Democrats blocked a procedural vote on a Senate energy bill Thursday because of an impasse over a measure that would help Flint, Mich., respond to its water crisis. Despite the setback, lawmakers say neither the wide-ranging bill nor the Flint amendment is dead yet.

Senators rejected a motion to end debate on the measure Thursday. The vote garnered only 43 of the 60 needed votes to proceed. Democrats warned that the party was united in blocking the bill if it didn’t include an amendment by Sens. Debbie Stabenow (D-Mich.) and Gary Peters (D-Mich.) allocating funds to help Flint. The Michigan city has a water supply contaminated with lead because of a state-appointed emergency manager’s decision to switch water sources to save money.

This isn’t necessarily the end for the energy bill, but it is certainly a setback. The carefully negotiated measure will likely clear the Senate if lawmakers can it get to a final vote. But they need to agree to bring it back first.

Among other things, the bill would expedite liquefied natural gas exports and reauthorize the Land and Water Conservation Fund. It was the product of a year’s work by Senate Energy and Natural Resources Committee Chairwoman Lisa Murkowski (R-Alaska) and ranking member Maria Cantwell (D-Wash.).

Before the energy bill debate can continue, however, the Senate has other business to tend to. Senate Majority Whip John Cornyn (R-Texas) and John Hoeven (R-N.D.) said they expect the Senate to first move on to another bill involving North Korea sanctions. The Senate could then find time next week to come back to energy. But Senate Majority Leader Mitch McConnell (R-Ky.), the final decision-maker on all things floor-related, did not announce when the bill might come back up.

The Senate has a nomination vote scheduled for Monday, but Hoeven said McConnell could carve out time after that for the energy bill. After Thursday’s vote, Murkowski vowed to continue hashing out the two sides’ differences on a Flint amendment. “The message, to those who are wondering what is happening after that noon vote, the word is that work is continuing, and I am optimistic about the outlook for the final passage,” Murkowski said on the Senate floor.

If that’s the case, the Senate has a few more days to find common ground on how much to spend, if anything, on Flint’s water infrastructure and developmental programs for children who have suffered irreversible damage from lead poisoning. It has turned into a two-pronged debate, with some Republicans objecting philosophically to the federal government’s involvement on any level. Others are worrying about logistics, wondering how much Congress should allocate, how much should be immediately available, and how to offset the costs.

Stabenow blocked a vote on her own amendment Thursday because she wasn’t sure if it had enough votes to pass. She also didn’t like the manner in which it was brought up. It was paired with an amendment by Murkowski that only offered $50 million for Flint upfront, followed by another $500 million in the long-term, Stabenow’s office said.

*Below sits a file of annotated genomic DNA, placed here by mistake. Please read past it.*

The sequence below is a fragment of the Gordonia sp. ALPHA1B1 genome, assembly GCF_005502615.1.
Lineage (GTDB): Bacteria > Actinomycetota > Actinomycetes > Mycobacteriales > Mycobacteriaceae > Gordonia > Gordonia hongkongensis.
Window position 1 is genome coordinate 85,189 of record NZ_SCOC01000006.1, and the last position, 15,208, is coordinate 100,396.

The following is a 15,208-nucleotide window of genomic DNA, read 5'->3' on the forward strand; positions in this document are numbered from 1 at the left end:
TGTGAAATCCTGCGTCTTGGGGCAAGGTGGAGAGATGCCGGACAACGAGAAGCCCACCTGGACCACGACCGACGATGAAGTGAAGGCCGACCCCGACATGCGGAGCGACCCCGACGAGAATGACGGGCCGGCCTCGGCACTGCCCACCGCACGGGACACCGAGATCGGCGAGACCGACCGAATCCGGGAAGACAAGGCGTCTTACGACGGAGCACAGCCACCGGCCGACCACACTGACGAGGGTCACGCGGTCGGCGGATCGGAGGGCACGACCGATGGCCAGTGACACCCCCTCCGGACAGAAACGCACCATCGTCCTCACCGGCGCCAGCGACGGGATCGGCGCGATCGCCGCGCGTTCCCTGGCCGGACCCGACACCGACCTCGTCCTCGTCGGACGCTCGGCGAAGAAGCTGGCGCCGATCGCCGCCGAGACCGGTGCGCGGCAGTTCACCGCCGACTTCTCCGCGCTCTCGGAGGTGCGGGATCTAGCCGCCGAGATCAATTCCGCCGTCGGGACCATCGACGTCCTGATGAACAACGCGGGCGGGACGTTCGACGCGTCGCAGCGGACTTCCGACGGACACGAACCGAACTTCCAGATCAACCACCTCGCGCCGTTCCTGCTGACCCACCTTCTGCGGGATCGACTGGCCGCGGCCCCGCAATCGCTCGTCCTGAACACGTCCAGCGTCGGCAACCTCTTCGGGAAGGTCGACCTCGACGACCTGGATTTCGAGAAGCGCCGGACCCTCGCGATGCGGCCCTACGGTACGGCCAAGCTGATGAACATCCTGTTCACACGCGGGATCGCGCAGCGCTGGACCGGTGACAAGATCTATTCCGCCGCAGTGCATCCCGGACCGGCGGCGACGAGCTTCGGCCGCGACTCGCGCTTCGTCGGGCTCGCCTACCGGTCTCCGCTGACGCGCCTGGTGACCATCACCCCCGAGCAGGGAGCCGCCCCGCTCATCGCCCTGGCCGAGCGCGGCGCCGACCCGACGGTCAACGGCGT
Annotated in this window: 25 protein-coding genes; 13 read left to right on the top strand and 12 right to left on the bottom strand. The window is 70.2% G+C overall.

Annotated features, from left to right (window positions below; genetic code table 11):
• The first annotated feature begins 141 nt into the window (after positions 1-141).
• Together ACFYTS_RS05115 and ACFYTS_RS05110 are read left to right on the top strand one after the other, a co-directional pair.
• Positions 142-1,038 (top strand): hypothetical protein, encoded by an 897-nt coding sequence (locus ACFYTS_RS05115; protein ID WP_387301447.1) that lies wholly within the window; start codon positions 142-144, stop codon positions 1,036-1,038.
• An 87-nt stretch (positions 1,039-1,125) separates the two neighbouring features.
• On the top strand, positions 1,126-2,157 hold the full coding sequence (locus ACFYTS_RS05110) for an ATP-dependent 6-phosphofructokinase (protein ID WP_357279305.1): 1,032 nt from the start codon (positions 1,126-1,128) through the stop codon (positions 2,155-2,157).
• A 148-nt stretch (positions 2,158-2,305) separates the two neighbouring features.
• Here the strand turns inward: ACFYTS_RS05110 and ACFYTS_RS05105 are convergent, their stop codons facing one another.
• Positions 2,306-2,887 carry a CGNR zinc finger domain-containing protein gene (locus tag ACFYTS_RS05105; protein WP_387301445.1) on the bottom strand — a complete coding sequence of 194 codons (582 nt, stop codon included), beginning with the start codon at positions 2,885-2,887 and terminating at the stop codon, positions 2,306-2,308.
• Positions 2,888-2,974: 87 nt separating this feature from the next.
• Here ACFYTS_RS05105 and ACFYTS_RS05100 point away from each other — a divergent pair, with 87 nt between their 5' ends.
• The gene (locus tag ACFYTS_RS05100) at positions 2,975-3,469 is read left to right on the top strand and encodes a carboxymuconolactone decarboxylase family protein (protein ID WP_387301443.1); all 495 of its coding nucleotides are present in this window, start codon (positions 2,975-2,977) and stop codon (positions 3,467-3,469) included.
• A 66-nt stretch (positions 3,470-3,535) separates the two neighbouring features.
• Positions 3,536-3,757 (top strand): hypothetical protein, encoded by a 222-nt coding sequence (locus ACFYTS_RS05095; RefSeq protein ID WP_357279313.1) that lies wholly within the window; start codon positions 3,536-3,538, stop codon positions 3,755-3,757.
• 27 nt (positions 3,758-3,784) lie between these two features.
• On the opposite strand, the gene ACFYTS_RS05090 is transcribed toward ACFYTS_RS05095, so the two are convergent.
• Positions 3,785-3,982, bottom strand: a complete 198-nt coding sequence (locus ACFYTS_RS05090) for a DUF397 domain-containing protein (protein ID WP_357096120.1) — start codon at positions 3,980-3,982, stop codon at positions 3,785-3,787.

Stabenow also opposed another Republican amendment, proposed by Sen. Jim Inhofe (R-Okla.), because it offset costs by cutting a Department of Energy loan program for manufacturing “advanced technology vehicles,” which Stabenow said helps employ people in Flint. Stabenow argued that Inhofe’s amendment would effectively force Flint residents to choose between employment and safe drinking water. Inhofe’s amendment also allocates only $60 million in upfront money.

Inhofe said on Thursday that there are few options for offsetting the cost of the bill, and that he doesn’t think the manufacturing program he cuts is particularly valuable. “They have not used that in the auto industry recently,” he said. “So it’s not that big a deal.”

Cornyn has become the most vocal critic of the very idea of a Flint amendment in the energy bill. On Thursday, he called the Michigan Democrats’ amendment a political ploy rather than a genuine attempt to help the people of Flint. At the same time, he said the federal government should not get involved at all.

“It’s not an effort to, in good faith, try to solve a problem,” Cornyn said. “It’s to create an issue and a wedge and embarrass people. But the fact of the matter is, we all share the same goal in trying to figure out how to help the people of Flint. It’s just not primarily a federal government responsibility.”

Cornyn added that if the federal government were to get involved, it shouldn’t do so before Michigan finalizes its own plan to repair Flint’s water infrastructure, which it’s set to do next week.

From the time Flint’s problems came to light nationally, the issue has been politically polarizing. Many Republicans have voiced support for helping the city, but Democrats have made the case that Flint’s problems were ignored and minimized by Republican state officials, including Gov. Rick Snyder, because the city is predominantly black and poor. A Wednesday hearing by the House Committee on Oversight and Government Reform turned into a partisan debate over whether the Republican state government or the Environmental Protection Agency was more to blame.

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